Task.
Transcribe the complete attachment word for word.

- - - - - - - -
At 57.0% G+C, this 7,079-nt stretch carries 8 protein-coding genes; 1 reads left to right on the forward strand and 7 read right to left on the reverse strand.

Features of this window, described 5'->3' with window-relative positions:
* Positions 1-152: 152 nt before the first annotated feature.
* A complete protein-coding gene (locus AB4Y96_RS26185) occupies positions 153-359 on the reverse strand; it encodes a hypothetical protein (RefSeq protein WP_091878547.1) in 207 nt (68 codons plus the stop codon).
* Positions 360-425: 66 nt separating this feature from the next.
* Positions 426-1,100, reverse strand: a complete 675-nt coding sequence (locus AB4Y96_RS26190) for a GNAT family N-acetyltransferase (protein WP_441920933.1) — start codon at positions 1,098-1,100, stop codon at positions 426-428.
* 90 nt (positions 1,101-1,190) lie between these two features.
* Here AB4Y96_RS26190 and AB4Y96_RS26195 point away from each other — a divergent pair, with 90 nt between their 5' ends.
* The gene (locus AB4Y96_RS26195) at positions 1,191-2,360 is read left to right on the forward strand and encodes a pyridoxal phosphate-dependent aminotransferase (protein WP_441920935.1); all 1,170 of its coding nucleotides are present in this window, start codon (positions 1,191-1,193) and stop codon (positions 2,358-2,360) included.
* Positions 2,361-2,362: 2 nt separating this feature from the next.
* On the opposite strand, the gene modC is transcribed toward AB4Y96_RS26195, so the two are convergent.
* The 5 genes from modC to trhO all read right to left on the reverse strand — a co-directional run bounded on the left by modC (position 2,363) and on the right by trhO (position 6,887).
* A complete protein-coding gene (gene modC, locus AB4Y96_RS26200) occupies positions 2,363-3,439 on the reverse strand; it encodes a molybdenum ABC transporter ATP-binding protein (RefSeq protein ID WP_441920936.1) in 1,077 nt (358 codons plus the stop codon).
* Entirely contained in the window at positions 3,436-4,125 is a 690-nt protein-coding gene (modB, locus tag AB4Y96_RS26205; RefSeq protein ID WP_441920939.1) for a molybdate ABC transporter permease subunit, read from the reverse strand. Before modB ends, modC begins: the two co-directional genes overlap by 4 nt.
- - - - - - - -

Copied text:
At 57.0% G+C, this 7,079-nt stretch carries 8 protein-coding genes; 1 reads left to right on the forward strand and 7 read right to left on the reverse strand.

Features of this window, described 5'->3' with window-relative positions:
* Positions 1-152: 152 nt before the first annotated feature.
* A complete protein-coding gene (locus AB4Y96_RS26185) occupies positions 153-359 on the reverse strand; it encodes a hypothetical protein (RefSeq protein WP_091878547.1) in 207 nt (68 codons plus the stop codon).
* Positions 360-425: 66 nt separating this feature from the next.
* Positions 426-1,100, reverse strand: a complete 675-nt coding sequence (locus AB4Y96_RS26190) for a GNAT family N-acetyltransferase (protein WP_441920933.1) — start codon at positions 1,098-1,100, stop codon at positions 426-428.
* 90 nt (positions 1,101-1,190) lie between these two features.
* Here AB4Y96_RS26190 and AB4Y96_RS26195 point away from each other — a divergent pair, with 90 nt between their 5' ends.
* The gene (locus AB4Y96_RS26195) at positions 1,191-2,360 is read left to right on the forward strand and encodes a pyridoxal phosphate-dependent aminotransferase (protein WP_441920935.1); all 1,170 of its coding nucleotides are present in this window, start codon (positions 1,191-1,193) and stop codon (positions 2,358-2,360) included.
* Positions 2,361-2,362: 2 nt separating this feature from the next.
* On the opposite strand, the gene modC is transcribed toward AB4Y96_RS26195, so the two are convergent.
* The 5 genes from modC to trhO all read right to left on the reverse strand — a co-directional run bounded on the left by modC (position 2,363) and on the right by trhO (position 6,887).
* A complete protein-coding gene (gene modC, locus AB4Y96_RS26200) occupies positions 2,363-3,439 on the reverse strand; it encodes a molybdenum ABC transporter ATP-binding protein (RefSeq protein ID WP_441920936.1) in 1,077 nt (358 codons plus the stop codon).
* Entirely contained in the window at positions 3,436-4,125 is a 690-nt protein-coding gene (modB, locus tag AB4Y96_RS26205; RefSeq protein ID WP_441920939.1) for a molybdate ABC transporter permease subunit, read from the reverse strand. Before modB ends, modC begins: the two co-directional genes overlap by 4 nt.